Its time to plant beans – both climbing and dwarf varieties as well as carrots, lettuce, peas and spring onions. Warmer settled weather means the big productive summer plants like aubergine, capsicum, chilli pepper, melon, pumpkin, sweetcorn, tomato and zucchini can all go into the ground. Remember that zucchini, melon and pumpkins love space to roam so you may need to sacrifice an existing plant or two to clear space for these hungry heavy croppers. To keep fresh greenery on the table it is worth sowing and planting salads, dwarf beans and fast growing herbs like basil, coriander and parsley every few weeks to ensure your harvest continues through summer.
Tasty salads should be easy to pull together and a welcome change from heavier winter dishes. Florence fennel, broad beans and fresh peas as well as perhaps an early zucchini or two change the look and flavour of meals to something lighter and altogether more summery. New potatoes are more of a realistic prospect as winter-sown spuds start to reach their productive phase. The first strawberries start to blush in the late spring sunshine and early blueberries are ripening – you may need to cover plants with mesh if you are to ensure these delicious berries get to your plate before the birds spot them.
Companion planting puts plants together for their mutual benefit. A great example of this is what’s known as ‘The three sisters’. Originating from native American growers, ‘The three sisters’ sees a ring of half a dozen or so sweetcorn plants with a squash or cucumber planted in their midst and a couple of runner bean plants growing up around their outside. The beans clamber up the corn and tie them together whilst fixing nitrogen into the soil. The corn benefits from the extra nitrogen and provides a climbing frame for beans and squash/cucumber. The squash/cucumber climbs on the corn and its broad leaves provide shade at the base of the corn – keeping roots cool and shading out weeds. Three plants growing together and giving to each other in the process – perfect!more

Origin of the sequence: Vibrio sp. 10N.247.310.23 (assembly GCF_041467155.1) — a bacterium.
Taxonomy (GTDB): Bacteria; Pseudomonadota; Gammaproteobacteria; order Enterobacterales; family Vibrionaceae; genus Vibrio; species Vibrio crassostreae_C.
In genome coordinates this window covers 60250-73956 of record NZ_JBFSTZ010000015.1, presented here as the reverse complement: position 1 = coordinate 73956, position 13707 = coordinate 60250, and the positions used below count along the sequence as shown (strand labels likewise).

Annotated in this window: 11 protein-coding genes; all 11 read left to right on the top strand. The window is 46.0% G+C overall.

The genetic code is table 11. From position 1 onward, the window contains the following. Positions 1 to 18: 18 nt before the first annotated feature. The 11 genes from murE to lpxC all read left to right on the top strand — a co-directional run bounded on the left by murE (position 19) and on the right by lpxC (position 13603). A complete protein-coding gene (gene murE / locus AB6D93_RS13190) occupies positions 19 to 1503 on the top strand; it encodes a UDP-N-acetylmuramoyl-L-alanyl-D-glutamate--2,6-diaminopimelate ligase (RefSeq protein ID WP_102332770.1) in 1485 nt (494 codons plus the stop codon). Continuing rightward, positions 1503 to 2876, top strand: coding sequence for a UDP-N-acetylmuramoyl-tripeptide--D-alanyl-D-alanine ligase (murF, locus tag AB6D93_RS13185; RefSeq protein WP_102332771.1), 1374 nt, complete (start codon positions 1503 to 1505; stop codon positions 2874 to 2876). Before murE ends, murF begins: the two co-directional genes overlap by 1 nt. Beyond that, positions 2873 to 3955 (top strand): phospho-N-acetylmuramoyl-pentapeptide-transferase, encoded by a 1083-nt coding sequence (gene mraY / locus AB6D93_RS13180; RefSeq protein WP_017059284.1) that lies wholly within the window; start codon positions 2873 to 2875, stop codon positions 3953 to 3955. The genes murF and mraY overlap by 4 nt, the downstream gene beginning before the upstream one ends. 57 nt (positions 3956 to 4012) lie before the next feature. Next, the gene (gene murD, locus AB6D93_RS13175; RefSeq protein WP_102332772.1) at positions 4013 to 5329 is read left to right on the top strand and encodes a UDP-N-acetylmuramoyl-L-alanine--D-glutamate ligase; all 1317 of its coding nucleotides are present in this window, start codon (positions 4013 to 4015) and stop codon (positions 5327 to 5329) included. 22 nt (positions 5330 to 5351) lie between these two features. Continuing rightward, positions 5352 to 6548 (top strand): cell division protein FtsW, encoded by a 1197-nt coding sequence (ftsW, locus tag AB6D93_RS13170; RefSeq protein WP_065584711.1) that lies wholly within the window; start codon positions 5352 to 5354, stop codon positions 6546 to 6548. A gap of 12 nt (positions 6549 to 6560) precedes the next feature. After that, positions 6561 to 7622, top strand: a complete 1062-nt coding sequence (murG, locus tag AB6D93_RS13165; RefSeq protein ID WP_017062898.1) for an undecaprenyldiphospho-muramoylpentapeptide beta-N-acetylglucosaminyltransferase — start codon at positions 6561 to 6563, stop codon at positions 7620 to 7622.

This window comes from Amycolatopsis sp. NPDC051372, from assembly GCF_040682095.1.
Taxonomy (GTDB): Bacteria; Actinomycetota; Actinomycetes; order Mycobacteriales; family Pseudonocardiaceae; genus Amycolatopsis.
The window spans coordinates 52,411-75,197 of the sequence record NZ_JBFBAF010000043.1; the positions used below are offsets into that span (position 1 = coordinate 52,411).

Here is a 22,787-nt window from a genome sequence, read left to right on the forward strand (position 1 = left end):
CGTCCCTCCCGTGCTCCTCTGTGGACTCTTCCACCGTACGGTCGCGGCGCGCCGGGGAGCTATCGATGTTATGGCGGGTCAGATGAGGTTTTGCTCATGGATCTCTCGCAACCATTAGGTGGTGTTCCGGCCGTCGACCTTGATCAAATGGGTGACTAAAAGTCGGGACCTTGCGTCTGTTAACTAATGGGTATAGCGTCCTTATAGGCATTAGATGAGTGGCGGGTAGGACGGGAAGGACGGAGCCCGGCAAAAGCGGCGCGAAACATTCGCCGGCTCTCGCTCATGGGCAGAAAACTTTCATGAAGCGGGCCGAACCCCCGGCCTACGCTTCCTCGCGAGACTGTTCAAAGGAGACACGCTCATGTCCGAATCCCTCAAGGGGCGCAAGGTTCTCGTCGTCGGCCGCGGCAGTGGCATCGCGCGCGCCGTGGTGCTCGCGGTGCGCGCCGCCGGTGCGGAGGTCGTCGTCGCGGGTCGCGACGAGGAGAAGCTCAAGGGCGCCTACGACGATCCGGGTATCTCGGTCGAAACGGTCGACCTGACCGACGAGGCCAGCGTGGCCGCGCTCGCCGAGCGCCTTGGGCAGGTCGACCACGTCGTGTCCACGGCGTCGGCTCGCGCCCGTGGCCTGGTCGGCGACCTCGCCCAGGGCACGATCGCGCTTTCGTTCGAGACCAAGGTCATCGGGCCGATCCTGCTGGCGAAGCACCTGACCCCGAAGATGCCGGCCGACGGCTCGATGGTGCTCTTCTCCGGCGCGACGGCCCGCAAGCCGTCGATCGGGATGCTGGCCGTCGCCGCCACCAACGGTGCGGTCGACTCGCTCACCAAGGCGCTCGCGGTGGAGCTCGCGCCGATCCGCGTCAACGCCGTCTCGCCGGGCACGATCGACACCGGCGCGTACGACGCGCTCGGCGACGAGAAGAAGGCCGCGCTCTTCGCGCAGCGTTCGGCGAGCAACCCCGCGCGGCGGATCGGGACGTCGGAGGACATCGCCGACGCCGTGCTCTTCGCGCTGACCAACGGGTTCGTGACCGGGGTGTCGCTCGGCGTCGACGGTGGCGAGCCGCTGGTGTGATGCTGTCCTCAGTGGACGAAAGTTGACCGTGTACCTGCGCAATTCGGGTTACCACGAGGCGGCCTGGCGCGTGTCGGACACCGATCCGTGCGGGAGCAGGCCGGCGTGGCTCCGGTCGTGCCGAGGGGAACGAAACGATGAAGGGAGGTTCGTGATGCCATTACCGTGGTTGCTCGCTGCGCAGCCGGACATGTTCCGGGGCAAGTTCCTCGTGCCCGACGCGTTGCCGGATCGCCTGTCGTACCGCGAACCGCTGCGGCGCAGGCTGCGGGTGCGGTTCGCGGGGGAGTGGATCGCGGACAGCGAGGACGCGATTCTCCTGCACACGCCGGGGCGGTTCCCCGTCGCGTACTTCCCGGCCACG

"Pinching out the growing tip of climbing beans, cucumbers, melons, pumpkins, squashes and zucchini plants when they get to about a metre in length encourages plants to produce more side shoots. These side shoots carry more of the flowers that produce fruit. "
Climbing beans can grow up to 2m and they need support to carry them to a productive harvest. Bamboo canes, trellis, reinforcing mesh are all suitable materials. If you are thinking of growing beans up a wigwam made from bamboo canes then push 6 to 8 canes firmly into the soil to form a circle about a decent stride in diameter. Bend the tips of your canes to the centre and tie together. Then go round the canes and add extra runs of twine for beans to clamber up. The same principle goes for a longer structure where a succession of crossed bamboo canes are anchored in the soil side by side with a cane running along the top for stability and horizontal runs of twine tied along them at intervals for beans to grab onto
CHECK OUT CLIMBING DEVICES
Young seedlings are very sensitive to drying out thanks to their poorly developed root systems. One breezy or sunny day without moisture can be an end to weeks of successful sowing and growing. Water early morning so soil absorbs moisture before it all evaporates during hotter parts of the day. Ideally water should pool temporarily on top of the soil before it disappears – this is a good way of ensuring that you have given a particular area enough moisture for plants to remain hydrated through the day. Use a sprinkler attachment on your hose or a rose at the end of your watering can to prevent delicate seedlings from being washed away. Mulch all bare soil where possible but avoid much around newly sown seed or it will smother small seedlings.